Thailand's military-ruled parliament has approved constitutional changes requested by the country's newly enthroned king. One change would allow the monarch to travel abroad without having to cede power temporarily.
Thailand's National Legislative Assembly (NLA) on Friday voted overwhelmingly to allow changes to the constitution, a move set to delay a general election that was slated for the end of the year.
Completion of the constitution is a prerequisite for promised elections to take place and a draft version was approved in a referendum in August last year. The document had been waiting for endorsement by King Maha Vajiralongkorn, who took to the throne in December after the death of his father King Bhumibol Adulyadej.
However, Thai Prime Minister Prayuth Chan-ocha on Tuesday said that the office of King Vajiralongkorn had asked for several changes to be made to clauses related to royal power in the draft constitution.
"This is solely about royal power and is not concerning people's rights," Prayut had said.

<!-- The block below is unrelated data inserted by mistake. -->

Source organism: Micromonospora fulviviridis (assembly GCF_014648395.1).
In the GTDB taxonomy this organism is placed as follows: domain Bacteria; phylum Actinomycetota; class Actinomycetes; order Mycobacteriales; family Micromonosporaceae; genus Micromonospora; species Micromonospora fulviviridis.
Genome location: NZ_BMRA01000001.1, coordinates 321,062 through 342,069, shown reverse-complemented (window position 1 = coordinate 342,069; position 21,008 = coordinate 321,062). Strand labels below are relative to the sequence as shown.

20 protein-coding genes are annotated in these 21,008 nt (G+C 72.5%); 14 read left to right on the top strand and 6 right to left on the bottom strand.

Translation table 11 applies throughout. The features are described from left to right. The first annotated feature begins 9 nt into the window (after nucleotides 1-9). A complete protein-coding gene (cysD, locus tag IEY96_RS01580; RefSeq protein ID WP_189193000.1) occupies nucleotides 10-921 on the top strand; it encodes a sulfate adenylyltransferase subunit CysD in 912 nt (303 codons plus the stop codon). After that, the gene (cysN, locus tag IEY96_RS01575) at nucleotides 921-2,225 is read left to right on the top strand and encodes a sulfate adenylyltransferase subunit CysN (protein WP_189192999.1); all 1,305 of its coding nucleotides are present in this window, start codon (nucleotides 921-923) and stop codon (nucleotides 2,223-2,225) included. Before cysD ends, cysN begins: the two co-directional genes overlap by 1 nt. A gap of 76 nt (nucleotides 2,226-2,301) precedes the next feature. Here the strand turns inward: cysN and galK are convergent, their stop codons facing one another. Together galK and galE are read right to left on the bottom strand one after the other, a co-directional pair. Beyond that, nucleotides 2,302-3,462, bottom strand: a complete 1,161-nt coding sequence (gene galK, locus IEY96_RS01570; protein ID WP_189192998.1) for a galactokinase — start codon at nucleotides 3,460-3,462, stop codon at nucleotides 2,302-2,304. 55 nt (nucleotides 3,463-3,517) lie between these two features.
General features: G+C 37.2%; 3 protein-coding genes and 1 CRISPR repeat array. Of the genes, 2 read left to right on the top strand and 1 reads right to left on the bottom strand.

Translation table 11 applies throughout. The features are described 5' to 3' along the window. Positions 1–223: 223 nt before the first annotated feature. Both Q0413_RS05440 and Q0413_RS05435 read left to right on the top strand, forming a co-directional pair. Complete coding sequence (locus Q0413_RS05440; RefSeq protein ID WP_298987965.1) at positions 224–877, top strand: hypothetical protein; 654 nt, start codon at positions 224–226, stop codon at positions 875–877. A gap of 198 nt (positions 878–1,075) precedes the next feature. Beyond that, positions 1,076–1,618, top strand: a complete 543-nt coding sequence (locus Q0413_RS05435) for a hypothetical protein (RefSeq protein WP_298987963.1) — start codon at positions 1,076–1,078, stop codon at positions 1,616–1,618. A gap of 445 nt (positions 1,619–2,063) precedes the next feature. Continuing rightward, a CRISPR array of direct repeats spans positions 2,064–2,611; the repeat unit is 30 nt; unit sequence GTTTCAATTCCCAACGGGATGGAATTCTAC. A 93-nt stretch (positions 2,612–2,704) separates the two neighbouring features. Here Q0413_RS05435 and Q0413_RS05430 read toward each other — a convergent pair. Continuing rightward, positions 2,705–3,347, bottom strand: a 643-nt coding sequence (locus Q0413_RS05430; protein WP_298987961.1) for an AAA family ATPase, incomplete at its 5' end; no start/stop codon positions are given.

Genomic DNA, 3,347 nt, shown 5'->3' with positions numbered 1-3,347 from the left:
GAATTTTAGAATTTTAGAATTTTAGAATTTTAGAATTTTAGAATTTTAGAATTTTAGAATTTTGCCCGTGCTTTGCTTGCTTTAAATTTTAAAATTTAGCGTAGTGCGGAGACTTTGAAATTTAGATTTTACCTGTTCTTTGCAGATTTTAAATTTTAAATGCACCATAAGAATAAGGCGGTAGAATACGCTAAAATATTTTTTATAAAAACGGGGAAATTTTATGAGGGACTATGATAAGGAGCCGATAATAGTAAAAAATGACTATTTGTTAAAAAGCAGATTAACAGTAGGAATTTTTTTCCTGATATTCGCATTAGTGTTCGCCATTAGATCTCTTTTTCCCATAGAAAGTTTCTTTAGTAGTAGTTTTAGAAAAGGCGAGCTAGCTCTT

The assembly is set to make changes that will allow the king to travel overseas without having to appoint a regent to rule in his place.
A home in Germany
King Vajiralongkorn traveled regularly while he was crown prince, spending much of his adult life abroad, especially in Germany of late. The king bought a villa in the picturesque Bavarian fishing village of Tutzing on the Starnberger See, not far from Munich, in the summer of 2016.
The Thai parliament voted with 228 out of 231 saying they were in favor of making changes to the constitution, with just three abstentions.
The government must now make the necessary amendments, with the king to have 90 days to approve the changed document.
One member of the parliament, Somjet Boonthanom, told the Reuters news agency that elections - intended to restore democracy after a 2014 military coup - would now not be likely to take place this year. "The election will take place 15 months after the constitution is endorsed," Somjet told Reuters.
Both the military government and the Royal Household Bureau declined to elaborate on why the king had requested the changes.
In succeeding his father Bhumibol, who died on October 13 after more than seven decades on the throne, Vajiralongkorn follows in the wake of one of the most revered leaders in Thai history.
rc/msh (dpa, Reuters, AFP)